By Alex Taylor III
April 13, 2010

As I was studying the Monroney label for the 2010 Genesis coupe, a piece of information caught my eye:

The car’s color was called Tsukuba Red. A quick Google search revealed that Tsukuba is the name of a racing circuit, not in Korea where the Coupe is made, but in Japan.

That seemed odd, since relations between Korea and Japan have been frosty, dating back to Japan’s 35-year occupation of Korea that began in 1910.

I could add particularly odd, since the Coupe is an exceptionally sporty ride and a great value, a worthy competitor in a segment that includes Mustangs, Camaros, and Nissan 370Zs. What’s with the strange name?

A Hyundai executive explained that all the Coupe’s colors are named after race tracks, and that Hyundai had had a relationship with Tsukuba.

Okay, but I would have settled for something as simple as Raceway Red.

While investigating the story behind the color name I came across some other interesting data points:

1. The Coupe has the youngest average age of any model in the Hyundai lineup, about 42, and it commands an above-average transaction price of about $26,500 — some $5,000 more than the average Hyundai.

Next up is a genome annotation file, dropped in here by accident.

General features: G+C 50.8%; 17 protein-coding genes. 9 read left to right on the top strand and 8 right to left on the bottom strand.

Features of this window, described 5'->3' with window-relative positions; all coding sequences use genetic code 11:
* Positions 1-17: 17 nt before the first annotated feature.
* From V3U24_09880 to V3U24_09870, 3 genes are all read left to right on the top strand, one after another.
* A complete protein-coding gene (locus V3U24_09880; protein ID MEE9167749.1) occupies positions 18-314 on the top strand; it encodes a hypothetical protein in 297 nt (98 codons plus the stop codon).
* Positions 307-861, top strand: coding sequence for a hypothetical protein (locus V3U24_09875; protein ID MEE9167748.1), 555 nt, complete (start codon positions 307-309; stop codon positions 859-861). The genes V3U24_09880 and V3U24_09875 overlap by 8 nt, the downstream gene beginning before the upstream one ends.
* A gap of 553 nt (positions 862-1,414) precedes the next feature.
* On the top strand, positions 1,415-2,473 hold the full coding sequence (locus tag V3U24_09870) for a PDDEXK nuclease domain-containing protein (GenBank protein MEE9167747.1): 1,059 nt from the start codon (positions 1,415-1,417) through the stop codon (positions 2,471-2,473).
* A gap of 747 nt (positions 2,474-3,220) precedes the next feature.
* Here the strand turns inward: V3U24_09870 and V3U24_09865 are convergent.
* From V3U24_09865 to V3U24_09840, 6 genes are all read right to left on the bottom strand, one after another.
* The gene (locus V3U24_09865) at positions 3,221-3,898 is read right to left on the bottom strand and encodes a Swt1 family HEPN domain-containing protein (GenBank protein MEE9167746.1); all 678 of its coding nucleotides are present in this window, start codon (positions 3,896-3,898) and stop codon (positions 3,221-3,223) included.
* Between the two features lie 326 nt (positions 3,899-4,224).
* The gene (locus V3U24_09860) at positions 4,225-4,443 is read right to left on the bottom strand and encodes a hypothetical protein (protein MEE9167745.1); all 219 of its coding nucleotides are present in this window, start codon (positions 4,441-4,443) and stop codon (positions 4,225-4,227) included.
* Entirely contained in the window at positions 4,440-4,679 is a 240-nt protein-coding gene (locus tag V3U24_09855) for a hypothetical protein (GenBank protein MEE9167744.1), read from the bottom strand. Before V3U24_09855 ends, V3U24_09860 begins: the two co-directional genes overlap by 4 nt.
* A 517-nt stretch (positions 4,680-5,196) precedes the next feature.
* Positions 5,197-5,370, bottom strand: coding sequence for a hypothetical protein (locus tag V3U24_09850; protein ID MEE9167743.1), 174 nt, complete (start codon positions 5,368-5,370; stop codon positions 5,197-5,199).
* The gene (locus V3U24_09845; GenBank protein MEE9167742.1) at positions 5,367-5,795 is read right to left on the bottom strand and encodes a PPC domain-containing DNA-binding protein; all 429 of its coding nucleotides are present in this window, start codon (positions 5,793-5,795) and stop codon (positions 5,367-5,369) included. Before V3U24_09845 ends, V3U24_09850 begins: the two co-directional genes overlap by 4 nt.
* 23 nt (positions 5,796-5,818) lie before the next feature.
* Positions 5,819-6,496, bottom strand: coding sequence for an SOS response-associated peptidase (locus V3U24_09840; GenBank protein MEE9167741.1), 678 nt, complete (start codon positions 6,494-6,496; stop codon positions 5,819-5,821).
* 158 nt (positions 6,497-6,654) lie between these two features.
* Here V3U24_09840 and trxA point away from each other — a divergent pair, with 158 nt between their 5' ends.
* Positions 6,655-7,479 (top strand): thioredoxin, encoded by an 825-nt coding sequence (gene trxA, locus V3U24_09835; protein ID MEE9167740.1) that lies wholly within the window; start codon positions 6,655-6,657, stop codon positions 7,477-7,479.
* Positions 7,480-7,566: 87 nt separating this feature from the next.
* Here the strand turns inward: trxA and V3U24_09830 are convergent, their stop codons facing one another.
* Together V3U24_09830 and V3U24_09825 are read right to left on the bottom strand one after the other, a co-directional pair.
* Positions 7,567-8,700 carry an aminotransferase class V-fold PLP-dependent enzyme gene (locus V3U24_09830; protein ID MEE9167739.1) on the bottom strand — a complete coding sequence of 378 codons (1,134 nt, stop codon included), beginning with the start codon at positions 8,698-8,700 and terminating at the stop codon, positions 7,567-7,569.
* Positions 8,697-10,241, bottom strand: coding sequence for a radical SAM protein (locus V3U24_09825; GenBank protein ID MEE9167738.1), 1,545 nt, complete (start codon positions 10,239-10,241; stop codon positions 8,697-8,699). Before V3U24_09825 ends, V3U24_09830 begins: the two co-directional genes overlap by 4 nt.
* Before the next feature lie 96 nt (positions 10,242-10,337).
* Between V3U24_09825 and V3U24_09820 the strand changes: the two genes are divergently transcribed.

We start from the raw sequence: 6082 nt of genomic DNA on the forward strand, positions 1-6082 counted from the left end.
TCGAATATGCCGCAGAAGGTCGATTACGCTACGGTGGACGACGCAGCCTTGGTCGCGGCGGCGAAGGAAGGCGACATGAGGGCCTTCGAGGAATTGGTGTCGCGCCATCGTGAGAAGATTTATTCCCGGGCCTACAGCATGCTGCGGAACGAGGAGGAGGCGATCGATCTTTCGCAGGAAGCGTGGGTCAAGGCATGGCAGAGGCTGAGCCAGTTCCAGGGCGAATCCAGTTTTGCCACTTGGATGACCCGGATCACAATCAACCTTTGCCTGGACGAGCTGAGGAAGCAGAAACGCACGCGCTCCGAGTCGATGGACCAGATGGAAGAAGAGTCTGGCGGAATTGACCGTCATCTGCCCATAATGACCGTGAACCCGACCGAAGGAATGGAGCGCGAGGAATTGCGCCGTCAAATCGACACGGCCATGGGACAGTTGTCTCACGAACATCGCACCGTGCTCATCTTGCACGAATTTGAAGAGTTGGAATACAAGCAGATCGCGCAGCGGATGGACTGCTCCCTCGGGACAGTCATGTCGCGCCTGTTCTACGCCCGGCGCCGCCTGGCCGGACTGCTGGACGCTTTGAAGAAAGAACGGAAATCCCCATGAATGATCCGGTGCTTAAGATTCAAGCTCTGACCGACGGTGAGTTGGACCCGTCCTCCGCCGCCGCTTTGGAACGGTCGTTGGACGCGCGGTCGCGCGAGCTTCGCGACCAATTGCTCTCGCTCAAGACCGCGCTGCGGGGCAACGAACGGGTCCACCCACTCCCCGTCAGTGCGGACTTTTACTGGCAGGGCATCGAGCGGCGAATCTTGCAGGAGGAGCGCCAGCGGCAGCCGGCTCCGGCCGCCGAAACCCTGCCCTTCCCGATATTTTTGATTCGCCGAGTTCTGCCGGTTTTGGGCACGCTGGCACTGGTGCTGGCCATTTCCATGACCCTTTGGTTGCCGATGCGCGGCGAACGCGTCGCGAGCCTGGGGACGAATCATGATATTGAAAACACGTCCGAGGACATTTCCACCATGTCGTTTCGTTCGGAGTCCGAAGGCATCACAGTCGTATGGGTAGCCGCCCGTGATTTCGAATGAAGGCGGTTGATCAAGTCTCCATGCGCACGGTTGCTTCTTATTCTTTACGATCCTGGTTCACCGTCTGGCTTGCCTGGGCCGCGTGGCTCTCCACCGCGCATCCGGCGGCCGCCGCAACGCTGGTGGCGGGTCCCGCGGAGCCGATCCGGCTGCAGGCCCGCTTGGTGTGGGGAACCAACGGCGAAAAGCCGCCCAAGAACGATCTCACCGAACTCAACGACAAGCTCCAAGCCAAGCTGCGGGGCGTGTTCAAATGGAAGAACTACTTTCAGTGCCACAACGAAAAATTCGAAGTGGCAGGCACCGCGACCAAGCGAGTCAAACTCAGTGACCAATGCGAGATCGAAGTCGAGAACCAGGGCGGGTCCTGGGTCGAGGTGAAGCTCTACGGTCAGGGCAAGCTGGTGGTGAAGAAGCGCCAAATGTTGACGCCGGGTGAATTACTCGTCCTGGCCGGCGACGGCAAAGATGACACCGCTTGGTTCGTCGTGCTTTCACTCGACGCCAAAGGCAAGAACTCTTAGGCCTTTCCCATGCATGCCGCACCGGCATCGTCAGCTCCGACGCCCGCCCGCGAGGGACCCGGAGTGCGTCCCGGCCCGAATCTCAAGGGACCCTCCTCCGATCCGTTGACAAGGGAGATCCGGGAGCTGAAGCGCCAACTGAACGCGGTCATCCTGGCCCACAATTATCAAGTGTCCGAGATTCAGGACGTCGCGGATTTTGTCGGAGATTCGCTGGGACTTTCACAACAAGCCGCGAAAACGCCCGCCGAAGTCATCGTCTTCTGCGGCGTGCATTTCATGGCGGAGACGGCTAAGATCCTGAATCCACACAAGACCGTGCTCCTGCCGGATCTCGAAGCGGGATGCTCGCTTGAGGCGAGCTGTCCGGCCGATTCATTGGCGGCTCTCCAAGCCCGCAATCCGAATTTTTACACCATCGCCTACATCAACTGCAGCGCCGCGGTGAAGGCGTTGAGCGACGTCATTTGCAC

2. The Coupe also does well in its segment. Its share of retail sales is 5.4%, higher than Hyundai’s overall retail share of 4.6%.

3. Best of all from Hyundai’s standpoint, the Coupe doesn’t steal sales from other models in the lineup. Every sale is made to a customer who otherwise would be shopping somewhere else.

Why they come to Hyundai is easy to understand. The uplevel coupe I drove has a 306-horsepower 3.8 liter V-6 engine (a 210-hp turbocharged four-cylinder is also available) and carries a base sticker price of $30,000 (plus $800 for freight and handling).

For that modest sum, you get loads of standard equipment, including a sunroof, leather seats, and the invaluable keyless ignition. This should get the attention of makers of German cars, where a similar list of options can add 25% or more to the sticker.

Hyundai’s all-inclusive price includes enough power to fling the Coupe to 60 miles per hour in 5.7 seconds. You feel it immediately when you flick the paddle shifters into first and take off. And unlike some competitors, all that oomph doesn’t come at the expense of ride, handling, or overall stability.

While the Coupe feels a bit stiff over bumps, the steering is precise and the handling admirable. The Coupe comported itself in challenging situations as well as Phil Mickelson did hitting off the pine straw at Augusta.

About the only thing the Coupe lacks is a history. As a new model from a nearly new manufacturer, the Coupe doesn’t have a genealogy of famous races, celebrity owners, and other trappings that come with age.

But a couple of decades on the market should solve that. They said the same thing about Lexus back in 1989.

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